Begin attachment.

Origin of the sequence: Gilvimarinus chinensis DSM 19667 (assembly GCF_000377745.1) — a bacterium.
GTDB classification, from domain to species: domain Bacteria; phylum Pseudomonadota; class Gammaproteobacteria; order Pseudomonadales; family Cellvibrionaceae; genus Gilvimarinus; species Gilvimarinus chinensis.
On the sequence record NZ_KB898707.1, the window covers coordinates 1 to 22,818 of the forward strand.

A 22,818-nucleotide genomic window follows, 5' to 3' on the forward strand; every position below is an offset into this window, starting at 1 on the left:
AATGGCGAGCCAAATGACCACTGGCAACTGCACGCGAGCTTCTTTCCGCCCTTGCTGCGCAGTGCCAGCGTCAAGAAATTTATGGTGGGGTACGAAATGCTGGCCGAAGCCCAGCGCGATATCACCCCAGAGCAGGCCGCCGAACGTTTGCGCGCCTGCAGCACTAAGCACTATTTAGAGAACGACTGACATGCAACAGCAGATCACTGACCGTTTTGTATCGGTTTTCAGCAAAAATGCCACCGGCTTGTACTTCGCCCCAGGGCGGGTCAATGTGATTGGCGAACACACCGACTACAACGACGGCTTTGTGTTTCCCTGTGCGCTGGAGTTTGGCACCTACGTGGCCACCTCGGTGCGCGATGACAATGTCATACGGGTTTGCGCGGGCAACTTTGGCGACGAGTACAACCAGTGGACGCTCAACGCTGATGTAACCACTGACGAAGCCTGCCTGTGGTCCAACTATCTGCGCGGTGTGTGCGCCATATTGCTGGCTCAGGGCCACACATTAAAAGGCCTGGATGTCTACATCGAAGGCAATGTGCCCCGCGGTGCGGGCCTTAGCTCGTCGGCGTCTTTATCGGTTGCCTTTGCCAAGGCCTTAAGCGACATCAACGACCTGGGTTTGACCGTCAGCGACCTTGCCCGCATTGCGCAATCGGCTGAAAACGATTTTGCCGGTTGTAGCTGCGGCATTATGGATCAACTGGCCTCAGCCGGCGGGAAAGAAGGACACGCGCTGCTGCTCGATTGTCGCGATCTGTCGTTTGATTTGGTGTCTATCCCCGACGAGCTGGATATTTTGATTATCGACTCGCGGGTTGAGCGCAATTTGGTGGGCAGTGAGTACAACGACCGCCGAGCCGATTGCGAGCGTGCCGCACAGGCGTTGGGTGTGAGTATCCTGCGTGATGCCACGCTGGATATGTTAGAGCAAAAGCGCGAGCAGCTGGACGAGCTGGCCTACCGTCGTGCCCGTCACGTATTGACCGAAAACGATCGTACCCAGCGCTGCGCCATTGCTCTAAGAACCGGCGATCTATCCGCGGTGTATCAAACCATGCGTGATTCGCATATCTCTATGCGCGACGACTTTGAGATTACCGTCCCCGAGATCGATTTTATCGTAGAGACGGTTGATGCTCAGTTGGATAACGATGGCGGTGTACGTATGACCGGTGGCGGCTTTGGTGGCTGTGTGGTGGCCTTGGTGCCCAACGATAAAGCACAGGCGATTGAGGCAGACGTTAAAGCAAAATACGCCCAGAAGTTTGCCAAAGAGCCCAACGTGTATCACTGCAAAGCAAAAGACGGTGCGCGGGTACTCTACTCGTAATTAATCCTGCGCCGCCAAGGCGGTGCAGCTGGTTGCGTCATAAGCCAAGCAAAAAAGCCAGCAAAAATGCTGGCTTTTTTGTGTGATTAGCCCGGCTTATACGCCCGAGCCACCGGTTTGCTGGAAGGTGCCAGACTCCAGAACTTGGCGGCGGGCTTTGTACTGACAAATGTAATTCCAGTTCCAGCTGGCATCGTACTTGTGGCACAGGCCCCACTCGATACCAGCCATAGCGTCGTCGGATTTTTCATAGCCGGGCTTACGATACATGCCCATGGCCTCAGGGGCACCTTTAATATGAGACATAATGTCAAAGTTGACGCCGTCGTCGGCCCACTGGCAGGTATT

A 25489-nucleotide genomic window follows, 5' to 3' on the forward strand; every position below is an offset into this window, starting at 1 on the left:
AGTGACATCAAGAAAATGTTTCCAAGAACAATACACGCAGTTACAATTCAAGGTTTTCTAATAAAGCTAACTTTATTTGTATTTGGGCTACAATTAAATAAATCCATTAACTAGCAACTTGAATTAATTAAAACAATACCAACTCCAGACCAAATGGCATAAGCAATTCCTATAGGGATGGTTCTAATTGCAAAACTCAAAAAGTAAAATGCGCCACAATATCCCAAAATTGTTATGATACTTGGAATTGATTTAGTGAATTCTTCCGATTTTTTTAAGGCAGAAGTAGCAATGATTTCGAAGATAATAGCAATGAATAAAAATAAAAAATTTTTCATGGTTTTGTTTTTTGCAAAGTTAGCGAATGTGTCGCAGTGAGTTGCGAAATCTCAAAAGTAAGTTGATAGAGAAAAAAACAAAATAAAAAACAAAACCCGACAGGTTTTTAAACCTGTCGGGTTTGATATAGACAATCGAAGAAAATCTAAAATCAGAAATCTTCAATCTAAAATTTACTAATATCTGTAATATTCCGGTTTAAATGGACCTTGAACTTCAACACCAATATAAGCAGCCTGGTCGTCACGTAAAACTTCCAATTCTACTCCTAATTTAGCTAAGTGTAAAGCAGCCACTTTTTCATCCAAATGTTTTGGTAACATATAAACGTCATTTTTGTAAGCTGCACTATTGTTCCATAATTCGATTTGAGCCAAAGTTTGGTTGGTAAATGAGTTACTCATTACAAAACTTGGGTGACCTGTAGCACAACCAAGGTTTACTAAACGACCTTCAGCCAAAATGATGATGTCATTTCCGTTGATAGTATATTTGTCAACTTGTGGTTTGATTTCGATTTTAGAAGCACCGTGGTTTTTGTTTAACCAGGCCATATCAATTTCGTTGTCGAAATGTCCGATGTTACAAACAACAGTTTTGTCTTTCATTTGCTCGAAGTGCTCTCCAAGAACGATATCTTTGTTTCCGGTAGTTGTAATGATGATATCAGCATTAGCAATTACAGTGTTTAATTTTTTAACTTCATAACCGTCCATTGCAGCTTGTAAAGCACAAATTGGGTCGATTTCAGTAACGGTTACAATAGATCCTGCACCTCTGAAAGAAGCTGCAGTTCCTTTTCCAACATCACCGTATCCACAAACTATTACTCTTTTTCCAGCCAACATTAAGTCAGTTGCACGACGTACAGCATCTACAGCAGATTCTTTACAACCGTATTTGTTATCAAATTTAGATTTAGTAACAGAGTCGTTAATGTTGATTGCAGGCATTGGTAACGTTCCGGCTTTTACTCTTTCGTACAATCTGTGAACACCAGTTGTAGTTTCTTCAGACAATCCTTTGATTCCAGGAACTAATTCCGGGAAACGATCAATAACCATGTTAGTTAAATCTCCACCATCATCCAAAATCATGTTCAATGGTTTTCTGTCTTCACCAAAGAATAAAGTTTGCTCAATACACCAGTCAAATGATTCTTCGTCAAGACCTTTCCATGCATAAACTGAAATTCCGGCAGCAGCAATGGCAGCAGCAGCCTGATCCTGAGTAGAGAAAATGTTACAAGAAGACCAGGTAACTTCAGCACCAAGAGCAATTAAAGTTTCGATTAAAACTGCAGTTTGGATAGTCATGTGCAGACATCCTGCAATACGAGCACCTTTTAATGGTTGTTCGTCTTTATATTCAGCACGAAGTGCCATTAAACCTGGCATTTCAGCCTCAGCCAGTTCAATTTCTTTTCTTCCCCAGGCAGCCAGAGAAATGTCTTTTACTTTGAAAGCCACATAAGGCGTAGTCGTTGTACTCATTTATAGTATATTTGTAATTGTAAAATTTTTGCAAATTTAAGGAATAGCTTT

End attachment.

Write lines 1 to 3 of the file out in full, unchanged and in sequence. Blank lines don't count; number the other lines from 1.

Origin of the sequence: Gilvimarinus chinensis DSM 19667 (assembly GCF_000377745.1) — a bacterium.
GTDB classification, from domain to species: domain Bacteria; phylum Pseudomonadota; class Gammaproteobacteria; order Pseudomonadales; family Cellvibrionaceae; genus Gilvimarinus; species Gilvimarinus chinensis.
On the sequence record NZ_KB898707.1, the window covers coordinates 1 to 22,818 of the forward strand.